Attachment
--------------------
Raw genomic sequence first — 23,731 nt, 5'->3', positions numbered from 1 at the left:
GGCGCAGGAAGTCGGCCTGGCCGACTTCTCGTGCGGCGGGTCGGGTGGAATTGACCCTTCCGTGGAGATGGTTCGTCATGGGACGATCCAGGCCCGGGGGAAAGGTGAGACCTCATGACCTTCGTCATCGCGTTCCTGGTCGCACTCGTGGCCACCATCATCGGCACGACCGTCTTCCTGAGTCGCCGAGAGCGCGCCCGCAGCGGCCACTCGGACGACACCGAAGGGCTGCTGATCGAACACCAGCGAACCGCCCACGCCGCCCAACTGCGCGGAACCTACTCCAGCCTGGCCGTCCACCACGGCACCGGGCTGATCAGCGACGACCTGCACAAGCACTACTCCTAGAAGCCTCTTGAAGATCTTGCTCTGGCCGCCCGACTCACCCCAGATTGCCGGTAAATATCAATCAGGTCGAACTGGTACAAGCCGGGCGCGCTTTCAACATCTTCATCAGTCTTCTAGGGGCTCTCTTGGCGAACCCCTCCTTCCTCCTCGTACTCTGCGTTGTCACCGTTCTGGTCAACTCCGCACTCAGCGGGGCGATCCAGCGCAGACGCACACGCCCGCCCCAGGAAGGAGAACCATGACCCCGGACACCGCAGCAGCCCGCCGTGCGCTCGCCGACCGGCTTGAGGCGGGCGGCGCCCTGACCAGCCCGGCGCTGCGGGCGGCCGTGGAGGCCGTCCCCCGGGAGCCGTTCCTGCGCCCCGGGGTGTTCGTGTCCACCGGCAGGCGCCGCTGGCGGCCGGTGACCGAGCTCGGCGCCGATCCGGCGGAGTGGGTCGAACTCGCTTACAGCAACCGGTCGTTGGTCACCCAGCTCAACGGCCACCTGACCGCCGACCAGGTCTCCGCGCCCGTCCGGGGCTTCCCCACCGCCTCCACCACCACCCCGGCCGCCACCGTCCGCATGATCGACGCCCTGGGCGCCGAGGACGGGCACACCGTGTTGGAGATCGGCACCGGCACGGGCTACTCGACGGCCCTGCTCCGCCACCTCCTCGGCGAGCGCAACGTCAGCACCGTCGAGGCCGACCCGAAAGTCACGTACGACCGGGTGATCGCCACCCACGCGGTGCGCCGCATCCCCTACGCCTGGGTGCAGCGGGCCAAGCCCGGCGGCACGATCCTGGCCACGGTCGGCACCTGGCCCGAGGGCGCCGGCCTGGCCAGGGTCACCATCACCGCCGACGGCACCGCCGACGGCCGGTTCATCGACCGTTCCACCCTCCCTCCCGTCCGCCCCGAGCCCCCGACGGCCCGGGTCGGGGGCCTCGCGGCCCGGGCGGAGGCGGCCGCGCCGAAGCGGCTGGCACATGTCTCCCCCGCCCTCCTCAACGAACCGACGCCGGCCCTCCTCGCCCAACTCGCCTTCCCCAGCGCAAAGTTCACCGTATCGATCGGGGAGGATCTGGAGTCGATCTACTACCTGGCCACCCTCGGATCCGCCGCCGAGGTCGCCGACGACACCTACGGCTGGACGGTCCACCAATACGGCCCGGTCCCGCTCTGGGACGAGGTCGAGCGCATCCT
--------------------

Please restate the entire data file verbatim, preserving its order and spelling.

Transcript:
Raw genomic sequence first — 23,731 nt, 5'->3', positions numbered from 1 at the left:
GGCGCAGGAAGTCGGCCTGGCCGACTTCTCGTGCGGCGGGTCGGGTGGAATTGACCCTTCCGTGGAGATGGTTCGTCATGGGACGATCCAGGCCCGGGGGAAAGGTGAGACCTCATGACCTTCGTCATCGCGTTCCTGGTCGCACTCGTGGCCACCATCATCGGCACGACCGTCTTCCTGAGTCGCCGAGAGCGCGCCCGCAGCGGCCACTCGGACGACACCGAAGGGCTGCTGATCGAACACCAGCGAACCGCCCACGCCGCCCAACTGCGCGGAACCTACTCCAGCCTGGCCGTCCACCACGGCACCGGGCTGATCAGCGACGACCTGCACAAGCACTACTCCTAGAAGCCTCTTGAAGATCTTGCTCTGGCCGCCCGACTCACCCCAGATTGCCGGTAAATATCAATCAGGTCGAACTGGTACAAGCCGGGCGCGCTTTCAACATCTTCATCAGTCTTCTAGGGGCTCTCTTGGCGAACCCCTCCTTCCTCCTCGTACTCTGCGTTGTCACCGTTCTGGTCAACTCCGCACTCAGCGGGGCGATCCAGCGCAGACGCACACGCCCGCCCCAGGAAGGAGAACCATGACCCCGGACACCGCAGCAGCCCGCCGTGCGCTCGCCGACCGGCTTGAGGCGGGCGGCGCCCTGACCAGCCCGGCGCTGCGGGCGGCCGTGGAGGCCGTCCCCCGGGAGCCGTTCCTGCGCCCCGGGGTGTTCGTGTCCACCGGCAGGCGCCGCTGGCGGCCGGTGACCGAGCTCGGCGCCGATCCGGCGGAGTGGGTCGAACTCGCTTACAGCAACCGGTCGTTGGTCACCCAGCTCAACGGCCACCTGACCGCCGACCAGGTCTCCGCGCCCGTCCGGGGCTTCCCCACCGCCTCCACCACCACCCCGGCCGCCACCGTCCGCATGATCGACGCCCTGGGCGCCGAGGACGGGCACACCGTGTTGGAGATCGGCACCGGCACGGGCTACTCGACGGCCCTGCTCCGCCACCTCCTCGGCGAGCGCAACGTCAGCACCGTCGAGGCCGACCCGAAAGTCACGTACGACCGGGTGATCGCCACCCACGCGGTGCGCCGCATCCCCTACGCCTGGGTGCAGCGGGCCAAGCCCGGCGGCACGATCCTGGCCACGGTCGGCACCTGGCCCGAGGGCGCCGGCCTGGCCAGGGTCACCATCACCGCCGACGGCACCGCCGACGGCCGGTTCATCGACCGTTCCACCCTCCCTCCCGTCCGCCCCGAGCCCCCGACGGCCCGGGTCGGGGGCCTCGCGGCCCGGGCGGAGGCGGCCGCGCCGAAGCGGCTGGCACATGTCTCCCCCGCCCTCCTCAACGAACCGACGCCGGCCCTCCTCGCCCAACTCGCCTTCCCCAGCGCAAAGTTCACCGTATCGATCGGGGAGGATCTGGAGTCGATCTACTACCTGGCCACCCTCGGATCCGCCGCCGAGGTCGCCGACGACACCTACGGCTGGACGGTCCACCAATACGGCCCGGTCCCGCTCTGGGACGAGGTCGAGCGCATCCT